World Buddhism

Nepal : The Land of Buddhas and Buddhism

Written by Rajendra Thokar


Introduction

Nepal, a small but naturally beautiful country is the birthplace of many Bodhisattvas, Buddhas, the fountain of Buddhism and peace, and lies between the two developing giant superpowers in the world, China, in the north and India, in the south. Though small geographically, this country can play a very crucial role as an interlocutor between the two superpowers. Social disintegration, disorders, violence, killings have exponentially been grown up at present time world. It is due to the high poverty, lack of proper education of peace and harmony among the common people, social groups and interactions. So, peace and harmony have been the most sought out thing around the world. For this, Nepal can be the role model and play a vital role to establish and spread peace and harmony across the globe by advocating the middle-way principle of Buddhist philosophy. As Buddhas sprouted in Nepal and Buddhism spread south to north to east of Asia, and later on, across the globe, Nepal can be the hub for Buddhism, world peace and harmony. This paper attempts to present a brief account of many Bodhisattvas, Buddhas, the spread of Buddhism through Nepal to the world, many Buddhist sites across the country that can help promote world peace and harmony. The information and data presented in this paper are based on the work experience in the field, observation, discussion, interaction, and related literature.

Keywords: Bodhisattva, Buddha, Buddhism, Buddhist sites, Harmony, Lumbini, Monastery, Nepal Shrine, Peace, Pilgrim, Pilgrimage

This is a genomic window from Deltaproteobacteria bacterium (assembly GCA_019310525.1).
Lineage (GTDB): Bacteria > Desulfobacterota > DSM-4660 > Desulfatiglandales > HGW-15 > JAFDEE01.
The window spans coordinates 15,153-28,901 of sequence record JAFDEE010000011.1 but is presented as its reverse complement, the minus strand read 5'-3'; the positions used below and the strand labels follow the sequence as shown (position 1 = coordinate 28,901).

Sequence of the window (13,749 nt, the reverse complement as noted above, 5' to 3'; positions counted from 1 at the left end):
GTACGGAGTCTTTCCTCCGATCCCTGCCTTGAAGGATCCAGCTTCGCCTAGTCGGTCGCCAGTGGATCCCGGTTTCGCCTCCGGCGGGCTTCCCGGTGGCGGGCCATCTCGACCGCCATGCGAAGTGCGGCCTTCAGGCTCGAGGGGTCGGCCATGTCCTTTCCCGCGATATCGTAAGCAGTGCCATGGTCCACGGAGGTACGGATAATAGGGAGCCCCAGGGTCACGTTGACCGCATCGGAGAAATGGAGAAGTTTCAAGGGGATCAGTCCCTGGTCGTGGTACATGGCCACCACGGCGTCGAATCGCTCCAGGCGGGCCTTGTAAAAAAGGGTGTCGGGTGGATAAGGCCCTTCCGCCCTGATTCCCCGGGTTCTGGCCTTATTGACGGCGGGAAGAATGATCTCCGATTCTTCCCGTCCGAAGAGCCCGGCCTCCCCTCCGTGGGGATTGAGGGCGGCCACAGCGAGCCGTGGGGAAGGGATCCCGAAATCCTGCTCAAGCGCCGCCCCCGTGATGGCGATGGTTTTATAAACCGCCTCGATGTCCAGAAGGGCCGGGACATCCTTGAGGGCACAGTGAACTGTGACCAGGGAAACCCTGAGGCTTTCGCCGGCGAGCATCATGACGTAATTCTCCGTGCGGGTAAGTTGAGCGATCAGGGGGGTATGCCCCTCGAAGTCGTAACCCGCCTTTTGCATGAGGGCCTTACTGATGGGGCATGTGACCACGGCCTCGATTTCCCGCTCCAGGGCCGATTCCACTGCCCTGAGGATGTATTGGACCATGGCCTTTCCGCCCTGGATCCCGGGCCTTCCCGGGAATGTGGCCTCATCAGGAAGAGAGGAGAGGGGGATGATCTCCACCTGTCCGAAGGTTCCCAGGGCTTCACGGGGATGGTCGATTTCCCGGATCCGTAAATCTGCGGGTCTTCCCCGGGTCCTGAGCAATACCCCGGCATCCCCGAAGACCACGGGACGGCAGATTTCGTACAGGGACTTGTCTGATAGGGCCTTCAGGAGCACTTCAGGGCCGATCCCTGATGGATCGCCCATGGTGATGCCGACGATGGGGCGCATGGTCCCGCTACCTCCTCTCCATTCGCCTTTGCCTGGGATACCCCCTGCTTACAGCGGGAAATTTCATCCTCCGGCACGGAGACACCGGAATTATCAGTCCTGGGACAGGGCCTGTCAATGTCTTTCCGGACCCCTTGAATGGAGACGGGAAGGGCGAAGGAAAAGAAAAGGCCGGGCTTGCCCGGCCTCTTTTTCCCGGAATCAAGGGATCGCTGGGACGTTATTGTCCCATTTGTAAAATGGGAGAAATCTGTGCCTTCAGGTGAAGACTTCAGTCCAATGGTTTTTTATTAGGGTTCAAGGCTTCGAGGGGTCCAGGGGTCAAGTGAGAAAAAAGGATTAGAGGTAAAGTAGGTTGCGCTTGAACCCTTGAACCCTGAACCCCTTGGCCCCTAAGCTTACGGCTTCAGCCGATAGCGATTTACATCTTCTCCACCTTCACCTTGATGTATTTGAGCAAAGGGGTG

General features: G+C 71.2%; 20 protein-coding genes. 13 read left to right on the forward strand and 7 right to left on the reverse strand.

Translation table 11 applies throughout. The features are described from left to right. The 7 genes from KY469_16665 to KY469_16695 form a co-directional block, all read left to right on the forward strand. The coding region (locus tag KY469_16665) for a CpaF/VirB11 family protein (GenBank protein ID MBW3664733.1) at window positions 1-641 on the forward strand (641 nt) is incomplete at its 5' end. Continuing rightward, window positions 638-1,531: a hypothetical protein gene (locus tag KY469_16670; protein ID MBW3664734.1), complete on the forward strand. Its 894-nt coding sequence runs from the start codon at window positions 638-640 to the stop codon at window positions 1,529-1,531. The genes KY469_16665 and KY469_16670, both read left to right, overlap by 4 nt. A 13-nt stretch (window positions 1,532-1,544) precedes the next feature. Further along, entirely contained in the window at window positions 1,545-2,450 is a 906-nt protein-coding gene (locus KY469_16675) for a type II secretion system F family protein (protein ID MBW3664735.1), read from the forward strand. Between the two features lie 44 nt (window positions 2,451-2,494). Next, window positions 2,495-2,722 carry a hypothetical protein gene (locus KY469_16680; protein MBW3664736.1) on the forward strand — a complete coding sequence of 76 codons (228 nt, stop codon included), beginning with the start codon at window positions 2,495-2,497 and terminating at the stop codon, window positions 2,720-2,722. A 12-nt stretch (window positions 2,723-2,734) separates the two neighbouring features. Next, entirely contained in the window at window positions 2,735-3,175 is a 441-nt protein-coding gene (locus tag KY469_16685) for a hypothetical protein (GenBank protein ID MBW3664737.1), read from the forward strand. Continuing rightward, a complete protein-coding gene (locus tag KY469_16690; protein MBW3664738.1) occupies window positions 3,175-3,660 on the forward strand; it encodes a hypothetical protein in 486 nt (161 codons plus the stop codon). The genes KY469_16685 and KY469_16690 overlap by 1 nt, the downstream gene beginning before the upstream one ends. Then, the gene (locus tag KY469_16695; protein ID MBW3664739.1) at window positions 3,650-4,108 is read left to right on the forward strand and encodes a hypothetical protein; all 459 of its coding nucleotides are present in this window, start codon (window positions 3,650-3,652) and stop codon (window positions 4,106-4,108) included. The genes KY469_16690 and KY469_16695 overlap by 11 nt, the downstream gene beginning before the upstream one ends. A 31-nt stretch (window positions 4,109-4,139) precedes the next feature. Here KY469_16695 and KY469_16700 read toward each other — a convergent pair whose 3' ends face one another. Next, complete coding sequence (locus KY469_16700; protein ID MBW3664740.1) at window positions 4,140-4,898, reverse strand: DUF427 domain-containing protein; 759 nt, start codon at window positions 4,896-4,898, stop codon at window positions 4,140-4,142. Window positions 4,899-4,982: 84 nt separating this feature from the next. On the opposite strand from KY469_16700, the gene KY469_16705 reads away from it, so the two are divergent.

1. Nepal: Country of Buddhist Monastery

Nepal is the sacred and holy land and holy pilgrimage for the Buddhist adherents and world people. Lumbini, the west-southern place of Nepal is the abode of peace and the ultimate pilgrimage for every Buddhist in the world. In this sacred and holy land, Sakyamuni Guatama Buddha was born in 623 BC. This is the most sacred place for people who believe in Buddhism, peace and harmony. Buddhist adherents, pilgrims, peace seekers, peace lovers, general visitors from home and abroad visit Lumbini to pay homage to Sakyamuni Gautama Buddha. So, every Buddhist adherent has a wish to visit Lumbini, the birthplace of Sakyamuni Buddha, at least once in their life.

Nepal, a landlocked small country situated between the two giant superpowers China and India, is the holy place through the Buddhist perspective. The term Nepal is made up of three terms such as ne-paa-la. Here, the term has the special meaning and linguistic value with regard to Buddhist Philosophy. By the linguistic analysis of the term, we can get the hidden meaning of Buddhism and the Buddhist world.

The term Nepal has its own significant meaning. It is spelled as ne-paa-la or /ne-pa-la/ or /ne-pal/. The term ne refers to holy pilgrimage, paala (also bahaal/bahaala/bahila) to vihara. Here, the Sanskrit term vihara means Buddhist monastery.

So, the term Nepal refers to the country of Buddhist Monastery. Around more than 400 Vajrayana Monasteries have been found in the Kathmandu Valley of Nepal. The term ne-ya-ba-haa-la has been mentioned in Sarvasthivadi Tripitaka. Here, the term neya or ne refers to holy pilgrimage, ba-haa-la
to vihara or Buddhist monastery. Later on, it changed into Nepal as the country name. So, the country name Nepal was derived from the term ne- ba-haa-la, ne-ba-hi-la, ne-ya-ba-haa- la. The Tamang community, the most major Buddhist community in Nepal, has the special terminology to refer to the country. They call it baa-la-yu- la or baal-yul. Here, the term baa-la refers to vihara, and yul to country.

So, in the Tamang language, the term baal-yul refers to the country of the monastery or Buddhist monastery country. Araniko is very famous Nepali Architect in Tibet during 1261 CE. He is called baal-bu in Tibet. Here, the term baal refers to bahaa, Vihara or Buddhist monastery, and bu to resident or prince. So, the term baal-bu named in Tibet for Araniko is the Prince or resident from Buddhist monastery country of Nepal.